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Finding Work in the City of Spires

Expats who plan on working in Copenhagen can look forward to a high quality of life in a great central location in Northern Europe. In our Expat Guide, you can find information on a number of different aspects of working in Copenhagen, such as the job search, important sectors, and taxes.
The job search in Copenhagen is not always easy.

Job Centers and Databases: How to Find Work

Trying to find a job in a foreign country can be incredibly challenging and even more so in a city as popular as Copenhagen. Needless to say, intra-company transfers are by far the most convenient way for expats to find work in Copenhagen. Of course, not everyone is so lucky to work for a company able to send them abroad.

Those who are searching for work on their own need to keep a few things in mind. First of all, it can be a good idea to spend some time familiarizing yourself with the Danish language. Although most people in Copenhagen speak English quite capably, having at least a basic command of Danish can be a good help on your job search in Copenhagen.

If you have already spent a few months or years in Denmark and are now on the job search again, you should visit a job center. This is also the place to turn to if you lose your current job, in which case you have to register as being unemployed.

It is always a great idea to activate your expat network, especially since not all positions are openly advertised. Perhaps one of your expat friends knows of a job opening that would be just right for you. You should also browse online job databases, like Jobindex or Workindenmark, and keep an eye on newspaper classifieds and magazine ads. Alternatively, private employment agencies might be able to refer you to companies and help you find exactly the right kind of job, at a price of course.

Getting a Work Permit

If you are not from an EA/EEU country, a Nordic country (Finland, Norway, or Sweden), or Switzerland, you cannot move to Copenhagen and take up full-time employment without a work permit. Before applying for one, however, you should note that your prospective Danish employer first has to prove that there were no equally qualified Danish applicants available.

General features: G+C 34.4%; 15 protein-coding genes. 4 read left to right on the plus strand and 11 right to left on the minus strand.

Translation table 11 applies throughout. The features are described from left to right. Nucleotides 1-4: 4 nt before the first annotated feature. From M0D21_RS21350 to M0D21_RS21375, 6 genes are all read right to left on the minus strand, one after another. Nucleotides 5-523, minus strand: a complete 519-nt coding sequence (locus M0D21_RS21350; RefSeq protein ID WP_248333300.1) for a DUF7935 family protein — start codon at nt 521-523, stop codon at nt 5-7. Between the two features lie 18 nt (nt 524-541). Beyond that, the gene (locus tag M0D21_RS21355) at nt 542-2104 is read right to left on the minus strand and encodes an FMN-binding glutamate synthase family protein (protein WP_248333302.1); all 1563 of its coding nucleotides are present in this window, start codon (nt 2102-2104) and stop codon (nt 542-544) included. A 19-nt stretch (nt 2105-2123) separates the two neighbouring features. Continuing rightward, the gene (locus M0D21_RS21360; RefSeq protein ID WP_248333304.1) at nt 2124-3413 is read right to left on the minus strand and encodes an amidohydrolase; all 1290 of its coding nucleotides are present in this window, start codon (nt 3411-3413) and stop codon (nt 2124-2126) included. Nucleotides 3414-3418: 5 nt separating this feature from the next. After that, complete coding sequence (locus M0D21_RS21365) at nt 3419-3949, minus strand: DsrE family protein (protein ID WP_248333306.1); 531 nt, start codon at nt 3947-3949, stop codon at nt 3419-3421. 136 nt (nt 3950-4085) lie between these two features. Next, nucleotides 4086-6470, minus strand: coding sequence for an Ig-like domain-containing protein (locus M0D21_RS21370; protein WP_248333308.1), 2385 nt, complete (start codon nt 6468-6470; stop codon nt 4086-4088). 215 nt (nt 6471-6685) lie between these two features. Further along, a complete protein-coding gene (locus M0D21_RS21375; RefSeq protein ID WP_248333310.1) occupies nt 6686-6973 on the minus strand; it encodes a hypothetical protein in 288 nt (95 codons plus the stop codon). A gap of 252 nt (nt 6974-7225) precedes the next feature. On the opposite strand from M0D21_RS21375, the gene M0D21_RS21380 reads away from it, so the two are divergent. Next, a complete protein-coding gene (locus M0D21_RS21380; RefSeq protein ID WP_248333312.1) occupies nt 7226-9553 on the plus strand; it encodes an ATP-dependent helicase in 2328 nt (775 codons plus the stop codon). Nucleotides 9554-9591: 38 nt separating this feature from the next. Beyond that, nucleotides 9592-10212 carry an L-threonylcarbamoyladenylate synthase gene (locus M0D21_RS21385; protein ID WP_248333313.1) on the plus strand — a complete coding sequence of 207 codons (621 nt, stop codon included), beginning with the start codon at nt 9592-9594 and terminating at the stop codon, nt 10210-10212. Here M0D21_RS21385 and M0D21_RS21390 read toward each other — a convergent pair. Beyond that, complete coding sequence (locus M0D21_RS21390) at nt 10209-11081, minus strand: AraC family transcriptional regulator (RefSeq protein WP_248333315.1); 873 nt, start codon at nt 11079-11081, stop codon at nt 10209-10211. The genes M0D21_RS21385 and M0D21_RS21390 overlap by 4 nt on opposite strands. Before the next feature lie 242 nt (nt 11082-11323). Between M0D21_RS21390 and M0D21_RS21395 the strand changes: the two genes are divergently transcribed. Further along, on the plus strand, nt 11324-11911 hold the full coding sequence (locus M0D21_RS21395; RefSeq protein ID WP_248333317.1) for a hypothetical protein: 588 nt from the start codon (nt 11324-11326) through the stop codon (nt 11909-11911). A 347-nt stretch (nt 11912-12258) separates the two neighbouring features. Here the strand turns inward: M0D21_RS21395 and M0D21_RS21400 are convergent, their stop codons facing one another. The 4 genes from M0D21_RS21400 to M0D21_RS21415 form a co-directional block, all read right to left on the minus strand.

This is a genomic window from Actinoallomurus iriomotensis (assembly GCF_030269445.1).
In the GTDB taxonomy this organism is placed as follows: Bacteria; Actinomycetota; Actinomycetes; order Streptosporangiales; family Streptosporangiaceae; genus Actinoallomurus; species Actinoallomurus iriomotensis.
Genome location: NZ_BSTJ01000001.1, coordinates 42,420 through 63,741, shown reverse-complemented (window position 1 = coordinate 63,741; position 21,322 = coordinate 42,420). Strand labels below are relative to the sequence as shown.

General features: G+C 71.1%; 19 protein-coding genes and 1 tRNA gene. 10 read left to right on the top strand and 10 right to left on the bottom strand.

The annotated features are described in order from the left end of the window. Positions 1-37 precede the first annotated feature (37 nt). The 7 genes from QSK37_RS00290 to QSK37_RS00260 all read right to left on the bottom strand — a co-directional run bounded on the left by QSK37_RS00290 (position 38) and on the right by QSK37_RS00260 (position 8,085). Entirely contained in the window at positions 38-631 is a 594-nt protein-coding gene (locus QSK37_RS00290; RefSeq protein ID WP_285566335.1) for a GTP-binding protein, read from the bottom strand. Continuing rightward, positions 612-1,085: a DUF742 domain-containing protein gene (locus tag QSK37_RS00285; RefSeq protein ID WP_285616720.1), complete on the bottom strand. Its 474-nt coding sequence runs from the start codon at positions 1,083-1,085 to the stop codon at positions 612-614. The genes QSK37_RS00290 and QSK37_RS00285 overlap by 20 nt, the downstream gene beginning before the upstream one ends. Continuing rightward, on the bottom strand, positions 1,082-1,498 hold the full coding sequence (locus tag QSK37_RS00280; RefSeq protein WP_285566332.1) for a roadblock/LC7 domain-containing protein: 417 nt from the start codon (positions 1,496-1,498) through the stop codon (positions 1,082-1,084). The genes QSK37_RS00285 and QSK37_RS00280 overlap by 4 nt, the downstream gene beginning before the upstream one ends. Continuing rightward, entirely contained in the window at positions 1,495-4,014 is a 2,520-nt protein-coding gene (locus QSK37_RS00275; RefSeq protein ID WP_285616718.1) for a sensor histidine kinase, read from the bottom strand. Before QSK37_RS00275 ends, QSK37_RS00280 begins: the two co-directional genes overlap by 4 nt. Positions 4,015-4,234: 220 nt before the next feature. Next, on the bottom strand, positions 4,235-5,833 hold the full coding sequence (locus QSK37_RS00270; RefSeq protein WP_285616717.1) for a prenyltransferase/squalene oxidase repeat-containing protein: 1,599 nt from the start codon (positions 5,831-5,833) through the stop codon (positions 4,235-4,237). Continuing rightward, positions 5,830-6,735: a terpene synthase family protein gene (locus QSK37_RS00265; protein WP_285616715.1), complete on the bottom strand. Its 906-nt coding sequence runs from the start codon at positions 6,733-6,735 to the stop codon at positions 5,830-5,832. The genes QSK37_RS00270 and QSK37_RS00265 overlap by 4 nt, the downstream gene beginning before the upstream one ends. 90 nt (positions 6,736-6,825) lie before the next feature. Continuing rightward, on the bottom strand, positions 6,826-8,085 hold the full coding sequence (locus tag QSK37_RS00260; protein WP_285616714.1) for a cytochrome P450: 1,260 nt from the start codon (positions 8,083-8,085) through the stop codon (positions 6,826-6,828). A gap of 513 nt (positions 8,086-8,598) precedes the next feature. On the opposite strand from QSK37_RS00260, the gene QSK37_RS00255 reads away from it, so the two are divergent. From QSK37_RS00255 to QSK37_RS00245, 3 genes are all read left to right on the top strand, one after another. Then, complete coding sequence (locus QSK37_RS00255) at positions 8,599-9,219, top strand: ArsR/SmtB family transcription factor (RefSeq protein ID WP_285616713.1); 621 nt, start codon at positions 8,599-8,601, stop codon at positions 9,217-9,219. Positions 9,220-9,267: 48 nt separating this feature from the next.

Additionally, a few different work permit schemes serve to make the application process easier for expats:

  • The Corporate Scheme is designed for expats who transfer to a Danish branch of their company.
  • The Pay Limit Scheme applies to you if your yearly income exceeds 400,000 DKK (approx. 60,000 USD).
  • The Green Card Scheme allows you to travel to Denmark to search for a job and subsequently take up employment.
  • The Positive List includes occupations currently short on labor. Securing a job on this list allows you to apply directly for a work permit.
  • Researchers also have easier access to the Danish labor market.

These and other schemes apply to nationals of non-EU/EEA countries. Nationals of EU/EEA countries, Nordic countries, and Switzerland will be happy to learn that they do not require a permit to work in Copenhagen. However, unlike their Nordic neighbors, EU/EEA citizens and the Swiss are not entirely free to live and work in Denmark. Nevertheless, all they need is a residence permit, which they should obtain within three months of moving to Copenhagen.


We do our best to keep this article up to date. However, we cannot guarantee that the information provided is always current or complete.

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